"Do we really need to give that level of a discount," said the MTA's chairman Joseph J. Lhota, calling the discount an outdated throwback, leftover from the days when riders received a "volume discount" on bulk purchase of tokens.
Before we monger too much fear, though, it doesn't seem likely that moves will actually be made to eliminiate the discount any time soon, and Lhota pointed out that if it were to be overturned, the effect would likely be to minimize planned increases over the next few months in single-ride fares and the cost of unlimited ride cards.
All told, the MTA is looking to generate $450 million in revenue with the upcoming changes, and the dispute mainly lies in how, exactly, to extract this money out of you, the ridership.
"There's a fairness issue," said a lawyer for rider advocacy group the Straphangers Campaign, noting that riders benefitting from a discount on cards in the $10 price range wouldn't necessarily be able to afford the month-long unlimited ride card, which costs 10 times as much.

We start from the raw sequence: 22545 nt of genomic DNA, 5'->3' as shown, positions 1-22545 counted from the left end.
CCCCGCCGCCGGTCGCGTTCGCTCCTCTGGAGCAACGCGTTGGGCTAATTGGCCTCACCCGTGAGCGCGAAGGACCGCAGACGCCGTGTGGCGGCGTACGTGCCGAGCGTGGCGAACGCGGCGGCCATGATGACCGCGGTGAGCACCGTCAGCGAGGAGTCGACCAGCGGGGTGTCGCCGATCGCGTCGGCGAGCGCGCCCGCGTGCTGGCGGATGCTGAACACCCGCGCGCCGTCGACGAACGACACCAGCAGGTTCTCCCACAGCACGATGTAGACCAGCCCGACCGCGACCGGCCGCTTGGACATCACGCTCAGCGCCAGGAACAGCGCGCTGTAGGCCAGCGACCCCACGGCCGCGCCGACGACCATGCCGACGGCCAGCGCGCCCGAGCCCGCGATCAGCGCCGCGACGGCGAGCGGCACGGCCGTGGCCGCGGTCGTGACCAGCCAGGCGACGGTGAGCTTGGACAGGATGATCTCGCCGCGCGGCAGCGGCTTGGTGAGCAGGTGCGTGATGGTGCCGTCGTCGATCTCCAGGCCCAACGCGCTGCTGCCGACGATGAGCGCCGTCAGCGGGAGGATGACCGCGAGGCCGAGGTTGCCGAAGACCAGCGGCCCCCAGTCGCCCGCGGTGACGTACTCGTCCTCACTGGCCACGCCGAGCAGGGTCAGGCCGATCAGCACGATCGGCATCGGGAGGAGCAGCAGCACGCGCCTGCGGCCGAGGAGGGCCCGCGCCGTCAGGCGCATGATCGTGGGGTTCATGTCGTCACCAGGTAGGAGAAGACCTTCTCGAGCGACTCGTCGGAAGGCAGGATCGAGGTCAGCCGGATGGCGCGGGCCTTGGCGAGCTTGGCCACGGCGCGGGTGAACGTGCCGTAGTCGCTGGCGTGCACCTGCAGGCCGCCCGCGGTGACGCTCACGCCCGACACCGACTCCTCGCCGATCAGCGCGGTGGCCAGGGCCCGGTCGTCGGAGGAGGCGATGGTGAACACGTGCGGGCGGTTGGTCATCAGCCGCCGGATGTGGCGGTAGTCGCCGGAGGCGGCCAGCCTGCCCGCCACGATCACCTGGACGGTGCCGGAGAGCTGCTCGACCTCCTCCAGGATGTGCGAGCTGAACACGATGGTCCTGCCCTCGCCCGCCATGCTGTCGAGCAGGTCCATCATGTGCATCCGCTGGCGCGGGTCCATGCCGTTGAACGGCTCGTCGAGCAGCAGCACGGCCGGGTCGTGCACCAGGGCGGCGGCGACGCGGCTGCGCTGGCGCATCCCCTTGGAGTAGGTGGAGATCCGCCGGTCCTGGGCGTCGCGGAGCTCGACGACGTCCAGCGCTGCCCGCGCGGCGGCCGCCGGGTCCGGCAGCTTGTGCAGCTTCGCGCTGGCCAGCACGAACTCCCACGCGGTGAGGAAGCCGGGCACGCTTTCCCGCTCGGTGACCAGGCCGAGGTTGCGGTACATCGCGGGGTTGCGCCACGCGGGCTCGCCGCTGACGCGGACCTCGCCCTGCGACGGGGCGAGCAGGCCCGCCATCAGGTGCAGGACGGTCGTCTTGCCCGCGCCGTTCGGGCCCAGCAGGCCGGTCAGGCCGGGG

For now, we just have to hold our breath, enjoying our expensive-but-not-as-expensive-as-they-could-be MetroCards and 16-ounce sodas and waiting for "The Man" to tell us how he will "ruin our lives" next. Increasing the drinking age to 30, perhaps?
Follow Virginia K. Smith on Twitter @vksmith.